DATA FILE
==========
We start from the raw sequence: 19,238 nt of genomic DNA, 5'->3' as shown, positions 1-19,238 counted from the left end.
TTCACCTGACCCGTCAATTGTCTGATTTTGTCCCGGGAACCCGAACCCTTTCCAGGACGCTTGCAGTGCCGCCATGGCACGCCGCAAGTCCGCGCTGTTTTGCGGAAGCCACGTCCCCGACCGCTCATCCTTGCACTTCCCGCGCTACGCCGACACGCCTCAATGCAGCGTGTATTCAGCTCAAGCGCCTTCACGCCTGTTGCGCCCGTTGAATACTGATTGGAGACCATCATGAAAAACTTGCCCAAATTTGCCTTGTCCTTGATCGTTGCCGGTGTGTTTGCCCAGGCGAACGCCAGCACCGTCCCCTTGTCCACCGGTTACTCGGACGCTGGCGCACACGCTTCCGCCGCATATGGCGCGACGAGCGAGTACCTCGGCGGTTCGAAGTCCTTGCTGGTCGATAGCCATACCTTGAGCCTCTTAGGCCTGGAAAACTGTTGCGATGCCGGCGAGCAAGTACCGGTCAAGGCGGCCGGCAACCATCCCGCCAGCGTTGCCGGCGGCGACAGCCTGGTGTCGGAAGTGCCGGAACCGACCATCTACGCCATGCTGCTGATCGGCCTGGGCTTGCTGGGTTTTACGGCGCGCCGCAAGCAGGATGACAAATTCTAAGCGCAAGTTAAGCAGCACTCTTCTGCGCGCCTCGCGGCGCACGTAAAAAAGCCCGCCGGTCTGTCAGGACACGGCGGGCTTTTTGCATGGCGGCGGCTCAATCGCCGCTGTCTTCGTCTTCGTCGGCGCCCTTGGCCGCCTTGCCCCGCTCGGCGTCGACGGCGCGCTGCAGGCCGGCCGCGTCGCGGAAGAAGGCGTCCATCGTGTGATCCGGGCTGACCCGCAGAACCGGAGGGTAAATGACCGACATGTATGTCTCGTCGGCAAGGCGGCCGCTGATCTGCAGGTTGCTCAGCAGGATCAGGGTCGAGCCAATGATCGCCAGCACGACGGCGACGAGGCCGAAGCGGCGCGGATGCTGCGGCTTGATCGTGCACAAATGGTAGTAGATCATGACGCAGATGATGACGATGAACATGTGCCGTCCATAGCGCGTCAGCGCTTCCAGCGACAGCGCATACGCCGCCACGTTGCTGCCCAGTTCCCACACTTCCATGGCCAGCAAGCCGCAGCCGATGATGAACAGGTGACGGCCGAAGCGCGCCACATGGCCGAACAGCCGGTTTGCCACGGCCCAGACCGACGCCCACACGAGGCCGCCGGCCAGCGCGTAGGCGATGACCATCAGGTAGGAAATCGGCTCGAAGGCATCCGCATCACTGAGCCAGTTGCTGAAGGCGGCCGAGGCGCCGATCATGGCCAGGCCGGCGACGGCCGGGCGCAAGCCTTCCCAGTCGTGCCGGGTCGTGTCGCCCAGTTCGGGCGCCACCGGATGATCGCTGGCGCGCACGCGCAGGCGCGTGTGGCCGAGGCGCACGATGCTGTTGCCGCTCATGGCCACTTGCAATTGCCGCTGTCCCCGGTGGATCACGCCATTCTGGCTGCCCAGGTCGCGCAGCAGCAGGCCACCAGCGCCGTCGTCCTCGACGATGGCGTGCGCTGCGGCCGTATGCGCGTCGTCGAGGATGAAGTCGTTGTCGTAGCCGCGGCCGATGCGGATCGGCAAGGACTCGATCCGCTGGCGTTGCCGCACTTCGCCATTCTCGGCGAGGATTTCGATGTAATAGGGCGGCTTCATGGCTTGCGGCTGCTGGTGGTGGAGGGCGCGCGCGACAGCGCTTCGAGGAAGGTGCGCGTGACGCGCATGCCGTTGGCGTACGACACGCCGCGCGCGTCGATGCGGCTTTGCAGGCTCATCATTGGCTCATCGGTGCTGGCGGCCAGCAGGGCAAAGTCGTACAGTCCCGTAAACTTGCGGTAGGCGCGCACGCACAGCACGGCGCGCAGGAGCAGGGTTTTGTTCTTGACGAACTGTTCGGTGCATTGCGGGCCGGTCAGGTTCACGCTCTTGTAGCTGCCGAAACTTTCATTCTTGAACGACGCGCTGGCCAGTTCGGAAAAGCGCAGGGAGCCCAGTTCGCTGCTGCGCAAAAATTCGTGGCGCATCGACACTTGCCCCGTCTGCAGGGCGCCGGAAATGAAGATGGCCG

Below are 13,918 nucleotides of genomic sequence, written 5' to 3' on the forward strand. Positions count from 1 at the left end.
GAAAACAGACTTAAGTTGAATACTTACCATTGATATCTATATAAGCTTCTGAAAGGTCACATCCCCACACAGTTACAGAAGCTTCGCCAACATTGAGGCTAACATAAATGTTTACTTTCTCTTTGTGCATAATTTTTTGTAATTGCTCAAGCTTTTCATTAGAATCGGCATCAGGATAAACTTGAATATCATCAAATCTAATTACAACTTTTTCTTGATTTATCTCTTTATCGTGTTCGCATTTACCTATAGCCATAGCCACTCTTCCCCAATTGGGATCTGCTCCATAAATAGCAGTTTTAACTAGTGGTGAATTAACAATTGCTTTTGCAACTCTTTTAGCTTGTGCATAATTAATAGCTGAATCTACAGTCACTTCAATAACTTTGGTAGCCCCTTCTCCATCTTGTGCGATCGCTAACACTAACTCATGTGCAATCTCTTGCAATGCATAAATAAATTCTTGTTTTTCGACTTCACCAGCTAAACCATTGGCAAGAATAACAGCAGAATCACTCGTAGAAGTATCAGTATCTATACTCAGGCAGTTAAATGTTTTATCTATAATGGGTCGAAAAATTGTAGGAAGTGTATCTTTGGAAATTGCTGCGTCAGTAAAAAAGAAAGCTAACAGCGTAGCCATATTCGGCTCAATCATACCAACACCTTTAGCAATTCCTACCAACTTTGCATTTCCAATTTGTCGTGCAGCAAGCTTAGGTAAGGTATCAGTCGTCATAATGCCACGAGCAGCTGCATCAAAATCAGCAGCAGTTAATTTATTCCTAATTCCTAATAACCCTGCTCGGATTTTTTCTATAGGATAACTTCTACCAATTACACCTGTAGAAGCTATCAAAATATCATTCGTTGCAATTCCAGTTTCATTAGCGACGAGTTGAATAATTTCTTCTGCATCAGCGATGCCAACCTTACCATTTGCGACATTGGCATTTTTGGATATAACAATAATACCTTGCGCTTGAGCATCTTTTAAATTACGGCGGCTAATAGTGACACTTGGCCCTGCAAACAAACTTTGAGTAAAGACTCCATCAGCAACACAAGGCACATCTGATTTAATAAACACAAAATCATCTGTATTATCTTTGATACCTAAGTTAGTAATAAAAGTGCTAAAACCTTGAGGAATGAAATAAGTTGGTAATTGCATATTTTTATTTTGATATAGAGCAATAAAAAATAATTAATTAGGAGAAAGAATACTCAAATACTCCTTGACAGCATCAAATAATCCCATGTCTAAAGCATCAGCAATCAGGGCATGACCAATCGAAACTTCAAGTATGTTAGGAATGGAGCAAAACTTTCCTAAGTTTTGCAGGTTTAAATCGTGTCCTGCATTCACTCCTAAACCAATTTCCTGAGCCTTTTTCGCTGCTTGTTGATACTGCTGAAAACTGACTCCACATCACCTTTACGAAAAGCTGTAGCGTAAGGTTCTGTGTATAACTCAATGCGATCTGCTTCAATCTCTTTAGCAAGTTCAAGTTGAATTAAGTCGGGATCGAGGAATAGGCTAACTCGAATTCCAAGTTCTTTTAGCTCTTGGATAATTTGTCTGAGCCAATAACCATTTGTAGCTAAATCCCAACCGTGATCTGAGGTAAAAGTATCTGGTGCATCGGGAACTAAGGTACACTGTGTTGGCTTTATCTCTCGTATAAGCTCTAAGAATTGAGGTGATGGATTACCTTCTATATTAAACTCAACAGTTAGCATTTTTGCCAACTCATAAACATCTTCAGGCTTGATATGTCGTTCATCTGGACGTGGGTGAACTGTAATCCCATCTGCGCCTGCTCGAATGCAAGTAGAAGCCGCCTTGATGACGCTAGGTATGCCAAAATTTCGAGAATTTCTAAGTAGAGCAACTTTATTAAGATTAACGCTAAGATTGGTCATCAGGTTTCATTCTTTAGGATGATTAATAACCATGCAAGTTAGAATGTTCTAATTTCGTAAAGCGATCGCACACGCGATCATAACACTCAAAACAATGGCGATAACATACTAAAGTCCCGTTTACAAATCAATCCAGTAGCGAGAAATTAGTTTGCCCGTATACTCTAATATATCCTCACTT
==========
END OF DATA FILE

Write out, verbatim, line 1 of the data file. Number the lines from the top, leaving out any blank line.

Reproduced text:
We start from the raw sequence: 19,238 nt of genomic DNA, 5'->3' as shown, positions 1-19,238 counted from the left end.